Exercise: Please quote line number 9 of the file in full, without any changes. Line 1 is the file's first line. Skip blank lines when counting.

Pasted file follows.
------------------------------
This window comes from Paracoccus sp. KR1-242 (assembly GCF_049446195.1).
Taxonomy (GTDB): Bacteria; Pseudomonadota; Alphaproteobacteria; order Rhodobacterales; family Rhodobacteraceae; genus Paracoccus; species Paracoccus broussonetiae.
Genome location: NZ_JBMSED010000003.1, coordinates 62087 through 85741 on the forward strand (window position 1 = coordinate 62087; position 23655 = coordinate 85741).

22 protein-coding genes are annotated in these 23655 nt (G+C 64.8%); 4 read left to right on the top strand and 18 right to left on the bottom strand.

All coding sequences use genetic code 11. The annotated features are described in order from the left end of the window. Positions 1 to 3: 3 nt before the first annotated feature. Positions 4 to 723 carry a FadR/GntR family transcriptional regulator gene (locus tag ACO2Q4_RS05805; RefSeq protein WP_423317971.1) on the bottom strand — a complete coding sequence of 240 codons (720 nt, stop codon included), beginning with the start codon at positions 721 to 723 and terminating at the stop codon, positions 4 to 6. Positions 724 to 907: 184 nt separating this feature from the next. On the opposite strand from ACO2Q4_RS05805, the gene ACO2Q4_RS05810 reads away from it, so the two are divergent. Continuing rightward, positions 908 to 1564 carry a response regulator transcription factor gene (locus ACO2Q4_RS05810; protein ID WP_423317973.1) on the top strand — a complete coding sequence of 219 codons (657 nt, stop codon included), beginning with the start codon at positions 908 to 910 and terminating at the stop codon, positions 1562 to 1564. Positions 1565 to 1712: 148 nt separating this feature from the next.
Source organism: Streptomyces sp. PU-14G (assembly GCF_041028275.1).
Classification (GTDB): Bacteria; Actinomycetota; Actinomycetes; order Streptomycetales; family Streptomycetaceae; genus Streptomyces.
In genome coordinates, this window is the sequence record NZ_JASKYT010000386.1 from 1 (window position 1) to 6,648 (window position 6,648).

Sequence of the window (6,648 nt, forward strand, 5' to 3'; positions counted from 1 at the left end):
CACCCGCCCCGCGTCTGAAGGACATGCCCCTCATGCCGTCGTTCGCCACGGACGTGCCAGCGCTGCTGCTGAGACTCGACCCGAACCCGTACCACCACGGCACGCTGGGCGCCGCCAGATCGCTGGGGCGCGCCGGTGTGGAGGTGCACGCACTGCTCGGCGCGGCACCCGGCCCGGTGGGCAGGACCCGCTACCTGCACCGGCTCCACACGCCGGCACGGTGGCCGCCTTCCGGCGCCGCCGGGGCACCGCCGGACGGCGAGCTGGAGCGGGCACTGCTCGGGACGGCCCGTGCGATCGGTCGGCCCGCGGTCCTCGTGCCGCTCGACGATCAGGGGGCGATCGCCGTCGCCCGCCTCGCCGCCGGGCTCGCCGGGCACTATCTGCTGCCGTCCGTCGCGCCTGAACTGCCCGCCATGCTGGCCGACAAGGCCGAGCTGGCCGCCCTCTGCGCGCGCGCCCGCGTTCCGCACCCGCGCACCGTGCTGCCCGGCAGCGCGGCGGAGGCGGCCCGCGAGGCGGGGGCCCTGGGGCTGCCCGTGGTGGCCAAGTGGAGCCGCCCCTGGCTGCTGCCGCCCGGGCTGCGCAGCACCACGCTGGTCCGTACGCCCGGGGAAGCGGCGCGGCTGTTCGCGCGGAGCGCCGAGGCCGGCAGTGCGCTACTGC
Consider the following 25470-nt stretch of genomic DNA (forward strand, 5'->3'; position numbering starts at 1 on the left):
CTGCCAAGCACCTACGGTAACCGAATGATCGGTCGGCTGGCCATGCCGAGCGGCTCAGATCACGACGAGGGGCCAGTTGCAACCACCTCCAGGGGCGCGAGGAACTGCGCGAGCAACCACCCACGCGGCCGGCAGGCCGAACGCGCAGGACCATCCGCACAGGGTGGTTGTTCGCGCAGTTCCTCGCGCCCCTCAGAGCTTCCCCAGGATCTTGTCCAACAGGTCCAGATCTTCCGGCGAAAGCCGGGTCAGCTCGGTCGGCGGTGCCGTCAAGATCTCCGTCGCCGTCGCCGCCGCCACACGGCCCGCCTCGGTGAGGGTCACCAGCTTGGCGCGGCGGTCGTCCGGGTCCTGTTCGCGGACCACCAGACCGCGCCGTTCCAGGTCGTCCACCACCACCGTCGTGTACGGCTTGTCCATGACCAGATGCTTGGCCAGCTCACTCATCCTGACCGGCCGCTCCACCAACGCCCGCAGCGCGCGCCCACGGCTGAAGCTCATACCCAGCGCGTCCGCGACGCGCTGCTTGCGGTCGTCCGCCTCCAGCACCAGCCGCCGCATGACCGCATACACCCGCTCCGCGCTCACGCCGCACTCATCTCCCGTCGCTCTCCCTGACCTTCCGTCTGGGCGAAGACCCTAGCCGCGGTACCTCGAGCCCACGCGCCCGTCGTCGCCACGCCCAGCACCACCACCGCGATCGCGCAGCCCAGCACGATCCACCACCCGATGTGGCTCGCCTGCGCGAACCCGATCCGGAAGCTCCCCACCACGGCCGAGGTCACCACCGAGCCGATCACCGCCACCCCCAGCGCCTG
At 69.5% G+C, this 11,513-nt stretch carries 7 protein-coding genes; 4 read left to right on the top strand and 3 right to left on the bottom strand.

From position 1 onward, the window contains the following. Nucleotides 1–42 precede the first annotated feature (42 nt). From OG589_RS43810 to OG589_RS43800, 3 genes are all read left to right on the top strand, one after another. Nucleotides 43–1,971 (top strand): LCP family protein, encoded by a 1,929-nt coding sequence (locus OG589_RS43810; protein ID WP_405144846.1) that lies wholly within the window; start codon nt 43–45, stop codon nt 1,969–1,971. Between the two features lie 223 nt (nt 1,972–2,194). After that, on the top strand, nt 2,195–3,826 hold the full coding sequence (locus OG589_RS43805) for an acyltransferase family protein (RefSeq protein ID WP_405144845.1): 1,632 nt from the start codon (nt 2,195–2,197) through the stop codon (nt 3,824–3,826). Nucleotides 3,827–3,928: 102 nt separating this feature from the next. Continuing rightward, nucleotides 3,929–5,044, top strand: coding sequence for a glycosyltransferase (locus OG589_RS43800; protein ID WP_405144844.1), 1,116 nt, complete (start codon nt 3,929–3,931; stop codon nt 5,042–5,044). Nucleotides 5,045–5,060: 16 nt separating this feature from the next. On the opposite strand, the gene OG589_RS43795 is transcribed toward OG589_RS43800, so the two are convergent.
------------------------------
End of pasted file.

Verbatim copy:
Sequence of the window (6,648 nt, forward strand, 5' to 3'; positions counted from 1 at the left end):